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May 4, 2002
Column #1079

Compassionate Conservatism Restores Lives 

     The lives of President George W. Bush and of an ex-addict and former prostitute named Pam Martin, may seem worlds apart.

     However, they are linked by an American virtue of charity, or as the President put it in a speech this week, by "compassionate conservatism."

     He said, that more government "money is not always the answer." While liberals want to spend more money on social problems, often the need is for spiritual solutions. He said, "The measure of compassion is results. Yet we cannot have an indifferent government, either. We are a generous and caring people. We don't believe in a sink or swim society."

     The President proposed "charitable choice" legislation that would allow two-thirds of taxpayers who take a standard deduction, to itemize their charitable gifts. A stunted version of that bill passed the House last year and a more generous one is up for a Senate vote.

     As Bush argues: "The policies of our government must heed the universal call of all faiths to love a neighbor as we would want to be loved ourselves."

     Pam Martin was not very lovable in 1991 when she left Detroit for Grand Rapids as part of a "crew" to "boost" or "steal major items from stores." Grand Rapids gave "easy access for professional thieves." She also "turned tricks" as a prostitute. 

     Why? She was a crack cocaine addict. 

     Pam ended up in a homeless shelter with her two children, aged 3 and 4. Volunteers from Coit Community Church gave her food and clothing. They invited her to church, but she initially refused to go. 

     One volunteer, who had previously had little contact with African Americans, "was nice and pleasant and tried to get me to come to church. I went begrudingly most of the time. They gave me books to read and encouraged me to go back to school and to stop using drugs," Pam recalls. They found her an apartment and gave her furniture.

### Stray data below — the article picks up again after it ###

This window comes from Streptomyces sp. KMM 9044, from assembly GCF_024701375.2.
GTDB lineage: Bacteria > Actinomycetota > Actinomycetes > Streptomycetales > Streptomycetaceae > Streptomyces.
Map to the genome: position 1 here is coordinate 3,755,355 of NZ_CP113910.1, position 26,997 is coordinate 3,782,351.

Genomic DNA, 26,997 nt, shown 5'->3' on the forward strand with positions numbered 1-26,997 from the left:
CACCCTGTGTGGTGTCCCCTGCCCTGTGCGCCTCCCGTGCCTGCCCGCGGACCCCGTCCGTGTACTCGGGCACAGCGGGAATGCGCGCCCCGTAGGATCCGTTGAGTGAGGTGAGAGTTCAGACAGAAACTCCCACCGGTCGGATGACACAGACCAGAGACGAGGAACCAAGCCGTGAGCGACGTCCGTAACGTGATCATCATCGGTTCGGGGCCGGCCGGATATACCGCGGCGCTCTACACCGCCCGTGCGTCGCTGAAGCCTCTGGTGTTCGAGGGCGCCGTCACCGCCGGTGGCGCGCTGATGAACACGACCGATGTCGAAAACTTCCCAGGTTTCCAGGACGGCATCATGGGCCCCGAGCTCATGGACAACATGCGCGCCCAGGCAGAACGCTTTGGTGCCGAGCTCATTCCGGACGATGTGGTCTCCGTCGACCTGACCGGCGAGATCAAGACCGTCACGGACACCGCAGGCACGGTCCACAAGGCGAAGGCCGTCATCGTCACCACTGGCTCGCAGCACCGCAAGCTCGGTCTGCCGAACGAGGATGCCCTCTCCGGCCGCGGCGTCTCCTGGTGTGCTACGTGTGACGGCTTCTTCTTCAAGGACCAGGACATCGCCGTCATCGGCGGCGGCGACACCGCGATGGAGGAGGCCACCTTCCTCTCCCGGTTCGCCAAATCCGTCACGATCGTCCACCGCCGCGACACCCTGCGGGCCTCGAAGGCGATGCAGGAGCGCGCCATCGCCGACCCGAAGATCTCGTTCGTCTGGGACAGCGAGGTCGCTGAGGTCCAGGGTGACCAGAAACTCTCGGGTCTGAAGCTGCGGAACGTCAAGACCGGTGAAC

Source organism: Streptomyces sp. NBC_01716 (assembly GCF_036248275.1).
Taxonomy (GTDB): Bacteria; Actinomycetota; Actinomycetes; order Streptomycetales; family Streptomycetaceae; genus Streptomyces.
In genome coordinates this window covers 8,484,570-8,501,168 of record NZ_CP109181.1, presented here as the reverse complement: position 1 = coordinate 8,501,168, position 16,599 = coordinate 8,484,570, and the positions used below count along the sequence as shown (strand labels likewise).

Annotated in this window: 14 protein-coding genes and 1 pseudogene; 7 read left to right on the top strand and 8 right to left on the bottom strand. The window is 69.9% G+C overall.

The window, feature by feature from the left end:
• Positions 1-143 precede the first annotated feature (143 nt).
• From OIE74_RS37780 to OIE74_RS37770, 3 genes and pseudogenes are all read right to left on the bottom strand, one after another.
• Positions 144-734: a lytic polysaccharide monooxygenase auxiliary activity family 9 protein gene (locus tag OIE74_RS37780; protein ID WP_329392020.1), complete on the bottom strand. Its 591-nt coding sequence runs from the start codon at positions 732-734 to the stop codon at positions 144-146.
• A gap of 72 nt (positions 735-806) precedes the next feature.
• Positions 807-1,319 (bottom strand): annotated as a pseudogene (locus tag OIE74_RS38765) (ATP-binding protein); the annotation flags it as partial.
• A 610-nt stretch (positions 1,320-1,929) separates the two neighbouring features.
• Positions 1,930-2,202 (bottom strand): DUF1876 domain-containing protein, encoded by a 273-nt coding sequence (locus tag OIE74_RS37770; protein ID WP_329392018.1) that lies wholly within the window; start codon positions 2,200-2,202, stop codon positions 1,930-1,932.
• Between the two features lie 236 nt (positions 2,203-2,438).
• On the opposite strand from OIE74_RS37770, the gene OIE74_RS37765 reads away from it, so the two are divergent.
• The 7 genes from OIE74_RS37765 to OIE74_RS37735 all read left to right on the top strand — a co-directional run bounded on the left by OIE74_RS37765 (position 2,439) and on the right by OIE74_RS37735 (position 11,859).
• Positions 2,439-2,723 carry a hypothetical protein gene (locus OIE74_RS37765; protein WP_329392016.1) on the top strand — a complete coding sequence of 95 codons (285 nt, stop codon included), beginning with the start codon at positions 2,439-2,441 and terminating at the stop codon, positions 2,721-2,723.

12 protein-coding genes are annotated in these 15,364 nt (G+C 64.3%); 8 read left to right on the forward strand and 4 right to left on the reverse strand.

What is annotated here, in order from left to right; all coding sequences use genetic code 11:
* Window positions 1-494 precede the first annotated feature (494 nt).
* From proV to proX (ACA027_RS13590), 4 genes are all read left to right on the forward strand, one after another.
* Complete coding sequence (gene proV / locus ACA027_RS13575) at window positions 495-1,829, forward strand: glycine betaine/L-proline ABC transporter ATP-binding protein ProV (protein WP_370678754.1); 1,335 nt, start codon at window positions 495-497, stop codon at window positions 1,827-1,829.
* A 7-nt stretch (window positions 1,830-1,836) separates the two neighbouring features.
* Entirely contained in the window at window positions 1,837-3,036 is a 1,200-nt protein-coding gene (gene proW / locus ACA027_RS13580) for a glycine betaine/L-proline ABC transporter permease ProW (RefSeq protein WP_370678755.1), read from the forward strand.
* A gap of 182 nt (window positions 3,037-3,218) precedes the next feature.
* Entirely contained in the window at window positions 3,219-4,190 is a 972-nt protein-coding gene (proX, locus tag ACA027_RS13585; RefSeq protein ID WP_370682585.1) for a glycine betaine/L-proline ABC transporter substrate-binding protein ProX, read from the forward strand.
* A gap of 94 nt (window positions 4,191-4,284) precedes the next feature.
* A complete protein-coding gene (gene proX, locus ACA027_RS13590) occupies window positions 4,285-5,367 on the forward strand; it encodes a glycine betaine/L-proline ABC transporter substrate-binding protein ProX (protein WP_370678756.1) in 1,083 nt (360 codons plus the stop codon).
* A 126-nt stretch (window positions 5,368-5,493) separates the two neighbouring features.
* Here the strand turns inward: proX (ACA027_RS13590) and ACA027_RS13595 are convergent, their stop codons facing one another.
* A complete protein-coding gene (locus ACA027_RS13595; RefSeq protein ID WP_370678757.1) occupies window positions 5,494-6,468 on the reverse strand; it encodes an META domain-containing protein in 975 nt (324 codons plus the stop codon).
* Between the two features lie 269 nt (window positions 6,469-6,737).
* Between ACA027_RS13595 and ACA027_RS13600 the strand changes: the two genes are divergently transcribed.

One daily visitor was Jerome Burton, a black recovering heroin and crack addict on probation who talked to her powerfully about God. 'He saw my two boys and said, `You can do better for them, sister.' I told him, `I am not your sister. I don't know who you are, except an ex-dope fiend trying to pull me into this white church. I don't like them and I don't like you.' I was very belligerent. I was not a nice person," Pam confessed. 

     "I was on welfare which allowed me to do drugs, stealing and turning an occasional trick to buy drugs. But then I had a major relapse. I woke up and had sold every furniture in my house. I was devastated at what I had done. I was tired of living like an animal and was no kind of a mother. So I prayed to God to deliver me from drugs. I begged Him, "I know you are real, God. You are up there and I want to stop."

     Her church friends doubted her but said they were ready to help. Pam realized she needed to distance herself from her old friends, and began attending three Bible studies a week at Madison Christian Reformed Church. She got a job at night, started going to college and was soon on the dean's list. She became an addictions counselor and started Freedom House, a ministry that has helped 12 women who were strung out like herself - to get clean. 

     But Pam still had trouble managing her money. She started attending financial classes taught by church volunteers. They were trained by New Focus (616 895-5356), a ministry which has helped 75 churches to free people from welfare. 

     Soon Pam will graduate from college and she's been accepted at Calvary Seminary as its first African American female seminarian.

     New Focus has no government support, but charges churches $1,500 for its intensive training of volunteers. 

     If the Senate bill called CARE became law, 86 million Americans, 70 percent of whom earn under $30,000, could deduct $400 per individual and $800 per family. Today many have so few deductions that they do not itemize. (The House bill allows only $25 of deductions in the first year, rising to $100 over four years.)

     Would allowing charitable deductions increase giving? Absolutely.

     From 1982 to 1986, federal law allowed all taxpayers to deduct their contributions. Giving increased 40 percent! Therefore, a similar law today could spark billions of new giving.

     Think of the thousands of Pam Martins who could be reached.

Copyright 2002 Michael J. McManus.

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